The flight ends when the balloon bursts from the reduced atmospheric pressure. To ensure a good landing, a parachute is pre-deployed before launch. A Near Spacecraft will free fall, with speeds of over 6,000 feet per minute until about 50,000 feet in altitude, where the air is dense enough to slow the capsule.

The GPS receiver that Verhage uses signals its position every 60 seconds, so after the spacecraft lands, Verhage and his team usually know where the spacecraft is, but recovering it is mostly a matter of being able to get to where it lies. Verhage has lost only one capsule. The batteries died during the flight, so the GPS wasn’t functioning. Another capsule was recovered 815 days after launch, found by the Air National Guard near a bombing range.

Some balloons are recovered only 10 miles from the launch site, while others have traveled over 150 miles away.

“Some of the recoveries are easy,” said Verhage. “In one flight, one of my chase crew, Dan Miller, caught the balloon as it landed. But some recoveries in Idaho are tough. We’ve spent hours climbing a mountain in some cases.”

Other experiments that Verhage has flown include a Visible Light Photometer, Medium Bandwidth Photometers, an Infrared Radiometer, a Glider Drop, Insect Survival, and Bacteria Exposure.

One of Verhage’s most interesting experiments involved using a Geiger counter to measure cosmic radiation. On the ground, a Geiger counter detects about 4 cosmic rays a minute. At 62,000 the count goes to 800 counts per minute, but Verhage discovered that above that altitude the count does down. “I learned about primary cosmic rays from that discovery,” he said.

Flying the experiments are a great experience, Verhage said, but launching a camera and getting pictures from Near Space provides an irreplaceable “wow” factor. “To have an image of the Earth showing its curvature is pretty amazing,” Verhage said.

“For cameras,” he continued, “the dumber they are the better. Too many of the newer cameras have a power save feature, so they shut off when they’re not used in so many minutes. When they turn off at 50,000 feet, there’s nothing I can do to turn them back on.”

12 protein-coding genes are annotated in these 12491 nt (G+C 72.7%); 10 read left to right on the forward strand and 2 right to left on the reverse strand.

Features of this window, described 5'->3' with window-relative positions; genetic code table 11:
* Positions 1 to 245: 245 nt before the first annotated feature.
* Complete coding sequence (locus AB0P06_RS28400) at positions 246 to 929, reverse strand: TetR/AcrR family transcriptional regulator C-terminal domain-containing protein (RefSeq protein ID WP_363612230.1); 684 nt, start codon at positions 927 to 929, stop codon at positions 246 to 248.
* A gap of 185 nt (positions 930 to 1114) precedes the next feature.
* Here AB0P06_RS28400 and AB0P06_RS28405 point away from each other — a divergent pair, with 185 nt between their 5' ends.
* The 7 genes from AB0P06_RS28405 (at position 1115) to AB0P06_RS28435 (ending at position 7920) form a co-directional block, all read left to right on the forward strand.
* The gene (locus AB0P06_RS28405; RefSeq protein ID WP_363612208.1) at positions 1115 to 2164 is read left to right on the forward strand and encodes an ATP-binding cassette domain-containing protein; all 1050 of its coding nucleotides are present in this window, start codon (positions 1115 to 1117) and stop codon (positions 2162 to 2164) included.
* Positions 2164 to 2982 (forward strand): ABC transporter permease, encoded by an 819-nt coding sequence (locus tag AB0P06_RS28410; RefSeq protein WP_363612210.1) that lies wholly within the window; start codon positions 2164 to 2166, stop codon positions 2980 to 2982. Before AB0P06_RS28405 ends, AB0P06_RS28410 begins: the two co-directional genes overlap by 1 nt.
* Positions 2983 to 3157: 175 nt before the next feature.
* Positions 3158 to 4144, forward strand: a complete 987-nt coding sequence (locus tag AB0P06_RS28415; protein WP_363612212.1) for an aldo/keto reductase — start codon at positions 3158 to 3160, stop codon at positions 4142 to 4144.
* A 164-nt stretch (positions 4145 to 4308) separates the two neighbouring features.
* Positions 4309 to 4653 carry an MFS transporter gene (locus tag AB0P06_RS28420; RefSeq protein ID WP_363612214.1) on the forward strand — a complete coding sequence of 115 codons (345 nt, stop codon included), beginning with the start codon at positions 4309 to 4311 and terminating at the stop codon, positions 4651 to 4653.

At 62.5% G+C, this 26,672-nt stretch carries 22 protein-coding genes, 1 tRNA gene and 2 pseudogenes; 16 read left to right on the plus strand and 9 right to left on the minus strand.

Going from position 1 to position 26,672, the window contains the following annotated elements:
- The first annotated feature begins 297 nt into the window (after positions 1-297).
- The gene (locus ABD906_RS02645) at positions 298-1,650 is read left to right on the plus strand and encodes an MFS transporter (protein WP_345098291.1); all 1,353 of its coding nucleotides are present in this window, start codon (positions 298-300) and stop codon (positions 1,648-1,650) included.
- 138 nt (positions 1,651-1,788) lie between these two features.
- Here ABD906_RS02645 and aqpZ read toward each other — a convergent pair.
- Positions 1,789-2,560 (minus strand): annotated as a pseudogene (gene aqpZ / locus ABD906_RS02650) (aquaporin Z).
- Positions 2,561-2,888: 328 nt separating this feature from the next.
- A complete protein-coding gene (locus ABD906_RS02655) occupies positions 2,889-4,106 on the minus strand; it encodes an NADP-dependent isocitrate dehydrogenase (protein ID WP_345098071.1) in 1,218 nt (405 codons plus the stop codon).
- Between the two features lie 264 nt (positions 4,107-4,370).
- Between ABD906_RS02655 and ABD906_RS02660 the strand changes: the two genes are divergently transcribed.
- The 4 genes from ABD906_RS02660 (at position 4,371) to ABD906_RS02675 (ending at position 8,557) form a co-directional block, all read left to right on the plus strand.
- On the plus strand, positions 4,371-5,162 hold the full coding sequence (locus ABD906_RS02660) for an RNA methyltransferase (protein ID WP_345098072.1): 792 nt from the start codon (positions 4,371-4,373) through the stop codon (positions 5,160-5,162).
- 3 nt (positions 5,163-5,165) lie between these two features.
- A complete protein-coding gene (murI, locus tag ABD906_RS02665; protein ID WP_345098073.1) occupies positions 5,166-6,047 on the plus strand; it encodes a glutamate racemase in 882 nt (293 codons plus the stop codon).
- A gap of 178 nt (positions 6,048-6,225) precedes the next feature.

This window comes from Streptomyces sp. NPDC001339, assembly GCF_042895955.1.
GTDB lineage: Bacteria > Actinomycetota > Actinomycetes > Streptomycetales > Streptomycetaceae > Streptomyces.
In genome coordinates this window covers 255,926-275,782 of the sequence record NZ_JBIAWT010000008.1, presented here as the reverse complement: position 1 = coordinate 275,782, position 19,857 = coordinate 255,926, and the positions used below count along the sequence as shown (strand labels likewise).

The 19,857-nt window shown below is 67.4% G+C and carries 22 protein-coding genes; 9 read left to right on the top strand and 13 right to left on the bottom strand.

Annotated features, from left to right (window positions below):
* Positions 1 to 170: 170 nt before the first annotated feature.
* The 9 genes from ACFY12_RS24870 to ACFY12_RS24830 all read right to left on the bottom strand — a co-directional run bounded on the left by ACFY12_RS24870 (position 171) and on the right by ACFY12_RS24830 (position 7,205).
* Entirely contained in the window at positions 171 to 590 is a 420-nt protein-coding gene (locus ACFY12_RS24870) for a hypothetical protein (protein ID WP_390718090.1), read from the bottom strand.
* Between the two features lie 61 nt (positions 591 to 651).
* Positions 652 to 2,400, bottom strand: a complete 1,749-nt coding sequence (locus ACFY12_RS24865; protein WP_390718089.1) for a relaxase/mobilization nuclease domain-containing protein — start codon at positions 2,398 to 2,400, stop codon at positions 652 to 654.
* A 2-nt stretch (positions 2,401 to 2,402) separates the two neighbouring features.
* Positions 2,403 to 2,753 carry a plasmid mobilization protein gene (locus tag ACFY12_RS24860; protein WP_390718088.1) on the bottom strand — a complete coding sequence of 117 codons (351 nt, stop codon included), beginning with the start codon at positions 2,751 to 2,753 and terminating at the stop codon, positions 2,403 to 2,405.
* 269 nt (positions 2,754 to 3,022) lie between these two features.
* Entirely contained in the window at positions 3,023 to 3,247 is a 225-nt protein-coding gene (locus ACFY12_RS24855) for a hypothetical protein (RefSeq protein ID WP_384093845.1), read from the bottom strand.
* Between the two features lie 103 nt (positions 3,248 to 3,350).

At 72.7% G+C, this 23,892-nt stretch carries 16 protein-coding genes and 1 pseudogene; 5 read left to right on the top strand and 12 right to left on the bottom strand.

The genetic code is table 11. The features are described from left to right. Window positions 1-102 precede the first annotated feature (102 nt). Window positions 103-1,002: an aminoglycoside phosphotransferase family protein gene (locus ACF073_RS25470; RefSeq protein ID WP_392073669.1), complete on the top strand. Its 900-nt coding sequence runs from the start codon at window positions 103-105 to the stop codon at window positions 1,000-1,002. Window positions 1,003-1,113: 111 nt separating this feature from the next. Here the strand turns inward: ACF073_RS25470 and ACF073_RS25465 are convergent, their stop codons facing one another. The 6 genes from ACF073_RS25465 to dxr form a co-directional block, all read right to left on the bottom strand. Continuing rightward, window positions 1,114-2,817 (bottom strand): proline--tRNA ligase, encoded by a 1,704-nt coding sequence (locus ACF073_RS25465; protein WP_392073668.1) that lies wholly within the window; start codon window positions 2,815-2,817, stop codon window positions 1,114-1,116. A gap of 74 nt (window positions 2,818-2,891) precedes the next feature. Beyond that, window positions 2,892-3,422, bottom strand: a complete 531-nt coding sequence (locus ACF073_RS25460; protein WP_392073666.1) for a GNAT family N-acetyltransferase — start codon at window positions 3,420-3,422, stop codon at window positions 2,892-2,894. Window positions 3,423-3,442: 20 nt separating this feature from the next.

While digital cameras are easy to interface with the flight computer, Verhage said, they require some inventive wiring too keep the camera from shutting off. He said that so far, his best photos have come from film cameras.

Verhage is writing an e-book that details how to build, launch and recover a Near Spacecraft, and the first 8 chapters are available free, online. The e-book will have 15 chapters when finished, totaling about 800 pages in length.
Parallax, the company that manufactures a microcontroller is sponsoring the e-book’s publication.

Verhage teaches electronics at the Dehryl A. Dennis Professional Technical Center in Boise. He writes a bimonthly column about his adventures with ARHAB for Nuts and Volts magazine, and also shares his enthusiasm for space exploration through the NASA/JPL Solar System Ambassador program.

Verhage said his hobby incorporates everything he is interested in: GPS, microcontrollers and space exploration, and he encourages anyone to experience the thrill of sending a spacecraft to Near Space.

By Nancy Atkinson

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February 8, 2008 6:00 PM

The link on the page:
to the “first 8 chapters” is broken.
The correct link is now:

June 14, 2008 2:06 AM

Great pictures. Very interesting.